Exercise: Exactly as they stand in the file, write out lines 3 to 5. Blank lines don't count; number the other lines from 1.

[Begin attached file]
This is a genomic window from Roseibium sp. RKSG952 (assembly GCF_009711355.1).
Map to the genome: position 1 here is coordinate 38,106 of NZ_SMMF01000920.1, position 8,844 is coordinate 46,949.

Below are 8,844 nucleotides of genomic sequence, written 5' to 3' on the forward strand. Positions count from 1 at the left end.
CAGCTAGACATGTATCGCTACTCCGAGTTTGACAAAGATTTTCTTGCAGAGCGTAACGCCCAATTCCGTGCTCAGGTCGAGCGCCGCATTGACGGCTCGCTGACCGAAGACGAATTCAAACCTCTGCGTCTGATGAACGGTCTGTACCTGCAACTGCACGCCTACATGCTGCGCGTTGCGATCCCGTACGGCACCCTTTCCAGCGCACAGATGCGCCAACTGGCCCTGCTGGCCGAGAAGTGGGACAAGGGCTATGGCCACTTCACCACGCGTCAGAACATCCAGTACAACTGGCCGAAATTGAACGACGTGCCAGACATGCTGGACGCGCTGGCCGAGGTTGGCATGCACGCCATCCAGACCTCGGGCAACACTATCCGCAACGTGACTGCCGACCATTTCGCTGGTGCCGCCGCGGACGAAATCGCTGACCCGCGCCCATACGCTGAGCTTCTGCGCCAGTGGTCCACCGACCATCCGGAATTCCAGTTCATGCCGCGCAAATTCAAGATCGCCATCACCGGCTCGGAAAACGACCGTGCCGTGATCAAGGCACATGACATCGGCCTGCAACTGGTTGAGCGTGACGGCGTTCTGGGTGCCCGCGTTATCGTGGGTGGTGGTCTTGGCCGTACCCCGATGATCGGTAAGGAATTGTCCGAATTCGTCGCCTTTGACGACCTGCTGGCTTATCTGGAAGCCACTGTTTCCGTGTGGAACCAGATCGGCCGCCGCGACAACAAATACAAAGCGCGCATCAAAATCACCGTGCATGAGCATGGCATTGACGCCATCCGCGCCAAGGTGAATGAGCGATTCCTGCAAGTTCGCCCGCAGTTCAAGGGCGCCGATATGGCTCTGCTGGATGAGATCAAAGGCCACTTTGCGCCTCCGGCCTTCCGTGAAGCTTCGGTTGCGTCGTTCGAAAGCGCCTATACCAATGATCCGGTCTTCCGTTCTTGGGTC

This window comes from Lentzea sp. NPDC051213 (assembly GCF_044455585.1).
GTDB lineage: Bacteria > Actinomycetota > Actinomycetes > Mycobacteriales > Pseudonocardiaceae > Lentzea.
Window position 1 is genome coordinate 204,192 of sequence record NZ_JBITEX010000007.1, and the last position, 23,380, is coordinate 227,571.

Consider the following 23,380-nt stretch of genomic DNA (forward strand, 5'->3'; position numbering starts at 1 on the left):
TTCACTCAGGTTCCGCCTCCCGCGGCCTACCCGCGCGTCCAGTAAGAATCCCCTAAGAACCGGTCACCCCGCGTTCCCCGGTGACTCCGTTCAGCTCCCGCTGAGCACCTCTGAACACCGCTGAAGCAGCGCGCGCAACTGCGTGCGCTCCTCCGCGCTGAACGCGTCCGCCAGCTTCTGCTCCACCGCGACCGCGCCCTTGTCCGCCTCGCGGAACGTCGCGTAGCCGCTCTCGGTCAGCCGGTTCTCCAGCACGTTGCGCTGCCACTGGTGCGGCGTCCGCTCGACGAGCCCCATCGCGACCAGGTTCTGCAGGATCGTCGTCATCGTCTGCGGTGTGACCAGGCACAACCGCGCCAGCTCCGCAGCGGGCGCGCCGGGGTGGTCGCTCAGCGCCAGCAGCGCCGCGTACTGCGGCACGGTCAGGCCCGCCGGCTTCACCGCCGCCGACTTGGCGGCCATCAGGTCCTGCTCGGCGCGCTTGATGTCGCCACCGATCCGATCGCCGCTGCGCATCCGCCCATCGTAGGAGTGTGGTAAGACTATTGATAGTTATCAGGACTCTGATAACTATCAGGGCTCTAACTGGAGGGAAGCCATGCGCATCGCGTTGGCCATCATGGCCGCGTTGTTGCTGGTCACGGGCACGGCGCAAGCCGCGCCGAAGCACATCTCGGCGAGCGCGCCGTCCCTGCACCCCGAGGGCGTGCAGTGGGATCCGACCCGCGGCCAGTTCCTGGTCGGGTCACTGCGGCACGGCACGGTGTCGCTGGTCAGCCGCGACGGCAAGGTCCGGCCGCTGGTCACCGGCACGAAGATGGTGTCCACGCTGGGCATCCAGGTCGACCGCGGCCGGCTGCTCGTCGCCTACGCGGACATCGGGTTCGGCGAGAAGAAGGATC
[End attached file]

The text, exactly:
Below are 8,844 nucleotides of genomic sequence, written 5' to 3' on the forward strand. Positions count from 1 at the left end.
CAGCTAGACATGTATCGCTACTCCGAGTTTGACAAAGATTTTCTTGCAGAGCGTAACGCCCAATTCCGTGCTCAGGTCGAGCGCCGCATTGACGGCTCGCTGACCGAAGACGAATTCAAACCTCTGCGTCTGATGAACGGTCTGTACCTGCAACTGCACGCCTACATGCTGCGCGTTGCGATCCCGTACGGCACCCTTTCCAGCGCACAGATGCGCCAACTGGCCCTGCTGGCCGAGAAGTGGGACAAGGGCTATGGCCACTTCACCACGCGTCAGAACATCCAGTACAACTGGCCGAAATTGAACGACGTGCCAGACATGCTGGACGCGCTGGCCGAGGTTGGCATGCACGCCATCCAGACCTCGGGCAACACTATCCGCAACGTGACTGCCGACCATTTCGCTGGTGCCGCCGCGGACGAAATCGCTGACCCGCGCCCATACGCTGAGCTTCTGCGCCAGTGGTCCACCGACCATCCGGAATTCCAGTTCATGCCGCGCAAATTCAAGATCGCCATCACCGGCTCGGAAAACGACCGTGCCGTGATCAAGGCACATGACATCGGCCTGCAACTGGTTGAGCGTGACGGCGTTCTGGGTGCCCGCGTTATCGTGGGTGGTGGTCTTGGCCGTACCCCGATGATCGGTAAGGAATTGTCCGAATTCGTCGCCTTTGACGACCTGCTGGCTTATCTGGAAGCCACTGTTTCCGTGTGGAACCAGATCGGCCGCCGCGACAACAAATACAAAGCGCGCATCAAAATCACCGTGCATGAGCATGGCATTGACGCCATCCGCGCCAAGGTGAATGAGCGATTCCTGCAAGTTCGCCCGCAGTTCAAGGGCGCCGATATGGCTCTGCTGGATGAGATCAAAGGCCACTTTGCGCCTCCGGCCTTCCGTGAAGCTTCGGTTGCGTCGTTCGAAAGCGCCTATACCAATGATCCGGTCTTCCGTTCTTGGGTC

This window comes from Lentzea sp. NPDC051213 (assembly GCF_044455585.1).